Part 5) The Ministry and Corporate Ministry
Undertaker formed a faction with his followers: Midoen, Viscera,
Gangrel, Edge, Christian, and the Acolytes. Their goal was to rule WWE and destroy Vince McMahon. Shortly after that, though,
The Ministry formed the Corporate Ministry by allying with McMahon’s Corporation. This was the end of the “Dark
Side” era for the Undertaker. In 1999, Taker defeated Stone Cold on RAW IS WAR for the WWE title. Then, Taker considered
leaving WWE, and possibly retiring. He contemplated whether he was physically able to continue wrestling. He took a hiatus
for almost a year due to a back injury.
Part 6) The American Badass
Undertaker, fresh off his back injury, Taker returned to WWE at Judgement Day
2000, by helping the Rock to beat the living hell out of Triple H and the rest of the McMahon-HHH faction with Chokeslams
and numerous Tombstone Piledrivers. After his return, Taker, for the first time, allied with his younger brother, Kane. They
were known as the Brothers of Destruction. They were completely unstoppable, especially when they captured the Tag Team Titles.
Then, Taker’s wife Sara joined them, showing a more sentimental side to the Deadman.
Part 7) WCW, ECW, and Big Evil
When WCW and ECW invaded WWE and tried to put them out of business, Taker
stood by his longtime employer, and he fought in the Survivor Series match to determine whether WWE or the WCW/ECW alliance
would have to fold. (go out of business) Of course, WWE won, mostly thanks to Taker. After that, Taker realized that he had
been given nothing of what he deserved. This sparked the Big Evil era. Taker cut his hair short, died it black, and once again
was the heel.
Part 8) The Harcore Title and The Draft
At Vengeance 2001, Taker defeated RVD for the Hardcore title. This
showed the world that The Undertaker was even more dangerous than ever, and now he had the most violent title in the WWE.
When Ric Flair purchased half of WWE from the ungrateful Shane and Stephanie McMahon (they were mad at Vince due to the fact
that they had owned the alliance), a feud between McMahon and Flair began, and it got so bad that each co-owner was assigned
a brand and the two brands became separate, almost two companies. The draft was held to give an equal number of superstars
to each brand. Undertaker was Ric Flair’s first pick for RAW, but Taker was unhappy, as he had just beaten Flair and
attacked numerous members of his family.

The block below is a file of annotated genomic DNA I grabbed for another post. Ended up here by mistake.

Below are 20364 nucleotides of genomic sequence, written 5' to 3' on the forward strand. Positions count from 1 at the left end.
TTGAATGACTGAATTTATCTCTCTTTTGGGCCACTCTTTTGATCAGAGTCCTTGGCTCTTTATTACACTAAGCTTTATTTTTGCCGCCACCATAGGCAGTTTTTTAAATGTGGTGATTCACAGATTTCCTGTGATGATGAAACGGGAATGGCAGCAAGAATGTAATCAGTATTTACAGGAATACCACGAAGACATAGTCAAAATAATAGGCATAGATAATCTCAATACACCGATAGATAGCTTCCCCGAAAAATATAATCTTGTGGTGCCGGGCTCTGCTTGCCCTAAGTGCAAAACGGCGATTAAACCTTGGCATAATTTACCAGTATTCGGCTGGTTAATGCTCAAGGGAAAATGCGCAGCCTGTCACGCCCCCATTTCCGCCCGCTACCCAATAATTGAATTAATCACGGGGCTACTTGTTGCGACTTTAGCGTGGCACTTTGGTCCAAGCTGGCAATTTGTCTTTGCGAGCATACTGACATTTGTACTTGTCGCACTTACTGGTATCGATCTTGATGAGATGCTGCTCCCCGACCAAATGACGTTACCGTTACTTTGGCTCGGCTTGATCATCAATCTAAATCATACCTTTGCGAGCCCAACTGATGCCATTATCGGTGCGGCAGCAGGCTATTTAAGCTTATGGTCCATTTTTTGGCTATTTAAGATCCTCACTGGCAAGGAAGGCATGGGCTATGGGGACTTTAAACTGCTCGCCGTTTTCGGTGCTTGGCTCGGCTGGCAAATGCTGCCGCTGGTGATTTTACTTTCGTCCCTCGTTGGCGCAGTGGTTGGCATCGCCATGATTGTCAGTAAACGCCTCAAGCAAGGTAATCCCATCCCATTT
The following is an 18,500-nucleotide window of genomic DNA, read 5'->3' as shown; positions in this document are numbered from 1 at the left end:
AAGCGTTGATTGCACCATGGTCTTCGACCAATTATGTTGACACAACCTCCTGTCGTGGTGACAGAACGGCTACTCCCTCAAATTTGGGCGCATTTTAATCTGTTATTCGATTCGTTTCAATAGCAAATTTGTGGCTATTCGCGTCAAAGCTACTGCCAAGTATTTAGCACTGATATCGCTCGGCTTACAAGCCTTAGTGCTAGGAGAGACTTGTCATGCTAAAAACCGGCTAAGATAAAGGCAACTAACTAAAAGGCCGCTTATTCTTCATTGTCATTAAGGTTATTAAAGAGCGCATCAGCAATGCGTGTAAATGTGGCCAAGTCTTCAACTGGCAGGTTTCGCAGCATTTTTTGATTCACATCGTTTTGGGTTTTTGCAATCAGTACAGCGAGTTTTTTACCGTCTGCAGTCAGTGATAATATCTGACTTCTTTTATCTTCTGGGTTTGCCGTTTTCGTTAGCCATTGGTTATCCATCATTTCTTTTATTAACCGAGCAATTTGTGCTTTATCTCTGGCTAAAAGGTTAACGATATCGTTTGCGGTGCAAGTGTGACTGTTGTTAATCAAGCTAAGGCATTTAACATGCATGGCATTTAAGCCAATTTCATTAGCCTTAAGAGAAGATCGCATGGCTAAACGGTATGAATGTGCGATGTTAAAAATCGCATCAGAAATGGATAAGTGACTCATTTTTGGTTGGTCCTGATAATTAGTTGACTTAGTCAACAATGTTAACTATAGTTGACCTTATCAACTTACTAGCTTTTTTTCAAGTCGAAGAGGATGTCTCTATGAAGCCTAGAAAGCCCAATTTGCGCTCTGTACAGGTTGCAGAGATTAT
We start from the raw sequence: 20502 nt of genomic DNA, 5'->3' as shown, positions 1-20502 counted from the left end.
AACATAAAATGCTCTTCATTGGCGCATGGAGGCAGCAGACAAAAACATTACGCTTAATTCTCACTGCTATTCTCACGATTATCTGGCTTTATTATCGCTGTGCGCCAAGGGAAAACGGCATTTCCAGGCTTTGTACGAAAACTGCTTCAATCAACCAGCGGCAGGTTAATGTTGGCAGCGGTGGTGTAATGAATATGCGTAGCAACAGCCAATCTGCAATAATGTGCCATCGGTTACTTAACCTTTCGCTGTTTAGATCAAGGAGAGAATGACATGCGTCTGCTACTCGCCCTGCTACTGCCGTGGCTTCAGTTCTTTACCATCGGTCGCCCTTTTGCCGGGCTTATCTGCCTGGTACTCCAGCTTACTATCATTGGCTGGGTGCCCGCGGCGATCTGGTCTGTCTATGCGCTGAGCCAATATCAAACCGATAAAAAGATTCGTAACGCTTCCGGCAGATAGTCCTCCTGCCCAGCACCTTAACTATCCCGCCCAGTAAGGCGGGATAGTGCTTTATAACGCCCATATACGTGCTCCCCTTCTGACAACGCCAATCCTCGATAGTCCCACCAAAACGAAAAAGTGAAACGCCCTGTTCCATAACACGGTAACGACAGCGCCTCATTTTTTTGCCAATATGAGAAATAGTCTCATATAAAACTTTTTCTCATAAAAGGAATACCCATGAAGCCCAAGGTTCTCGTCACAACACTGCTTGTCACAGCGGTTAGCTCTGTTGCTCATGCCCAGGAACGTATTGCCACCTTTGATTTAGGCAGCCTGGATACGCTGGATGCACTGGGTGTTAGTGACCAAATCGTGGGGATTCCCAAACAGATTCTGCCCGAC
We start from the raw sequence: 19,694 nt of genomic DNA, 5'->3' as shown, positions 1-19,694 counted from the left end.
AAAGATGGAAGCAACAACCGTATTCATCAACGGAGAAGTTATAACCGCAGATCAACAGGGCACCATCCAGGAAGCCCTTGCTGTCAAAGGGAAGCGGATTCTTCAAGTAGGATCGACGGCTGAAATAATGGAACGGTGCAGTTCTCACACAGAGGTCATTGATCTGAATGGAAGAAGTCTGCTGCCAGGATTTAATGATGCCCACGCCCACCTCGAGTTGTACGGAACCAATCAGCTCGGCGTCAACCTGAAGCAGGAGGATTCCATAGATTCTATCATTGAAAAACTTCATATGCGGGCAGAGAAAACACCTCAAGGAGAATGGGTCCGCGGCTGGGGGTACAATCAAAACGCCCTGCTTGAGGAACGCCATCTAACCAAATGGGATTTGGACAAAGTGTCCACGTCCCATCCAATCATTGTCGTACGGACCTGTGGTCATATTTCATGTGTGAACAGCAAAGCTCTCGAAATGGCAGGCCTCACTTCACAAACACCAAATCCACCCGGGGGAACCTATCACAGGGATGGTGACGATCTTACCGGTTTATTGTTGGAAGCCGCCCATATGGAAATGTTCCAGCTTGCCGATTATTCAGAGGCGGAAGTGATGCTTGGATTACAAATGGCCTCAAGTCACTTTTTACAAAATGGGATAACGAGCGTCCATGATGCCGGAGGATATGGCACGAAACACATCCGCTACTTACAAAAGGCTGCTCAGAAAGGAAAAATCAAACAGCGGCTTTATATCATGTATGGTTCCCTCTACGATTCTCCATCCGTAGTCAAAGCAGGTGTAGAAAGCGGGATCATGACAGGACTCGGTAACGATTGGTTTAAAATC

Part 9) Fourth WWE Title Win
Undertaker defeated Hulk Hogan, who had just returned to WWE since he had defected
to WCW in the early ‘90s, for the title at Judgement Day 2002. After his win, he had feuds with people such as the Rock,
Triple H, and the Hardy Boyz. Some events showed signs that the Deadman might turn face again, since he was finally getting
the repect he derseves.
Part 10) Taker vs. The Un-Americans
After losing in a triple threat match to the Rock, Undertaker
turned face once again. Then he started having problems with the anti-American faction, the Un-Americans, which consisted
of Lance Storm, Test, and Christian. Taker teamed with The Rock, Booker T, and Goldust to face the Un-Americans, but Taker
lost to Test’s big boot. Then a match was scheduled for SummerSlam 2002, where Undertaker would face Test. Taker won,
and that shut the Un-Americans up for good.
Part 11) Going to SmackDown!
Since The Undertaker hated Ric Flair, the owner of his show, he decided to go
to SmackDown!. On that night he became the number one contender for the WWE Undisputed Title, held by Brock Lesnar, by defeating
Kurt Angle and Chris Benoit in a triple threat match. Brock and Paul Heyman used Taker’s wife, Sara, to make it personal
with the Deadman. He lost to Lesnar by double disqualification, and the feud continued to No Mercy.
Part 12) Hell in a Cell, The End, and The Royal Rumble
Taker was mad at Brock since he had lost to him at
Unforgiven, and Brock had broken Taker’s hand, so they were going to fight in a Hell in a Cell match at No Mercy. Both
men fought hard, but by the end, Taker suffered the F-5 and the 1-2-3. Undertaker thought he couldn’t go much longer,
and people thought he might announce his retirement. Taker and Brock Lesnar now had mutual respect for each other, but the
Big Show didn’t like that. As Taker left the ring, Show came out and body slammed Taker off the stage. Taker then returned
at the Royal Rumble, entering at number 30. He and Lesnar were the only two people left, but Taker turned his back for a second,
and was eliminated. Taker and Brock were friends, but the Big Show was still a big enemy.
Part 13) Nathan Jones, John Cena, and Respect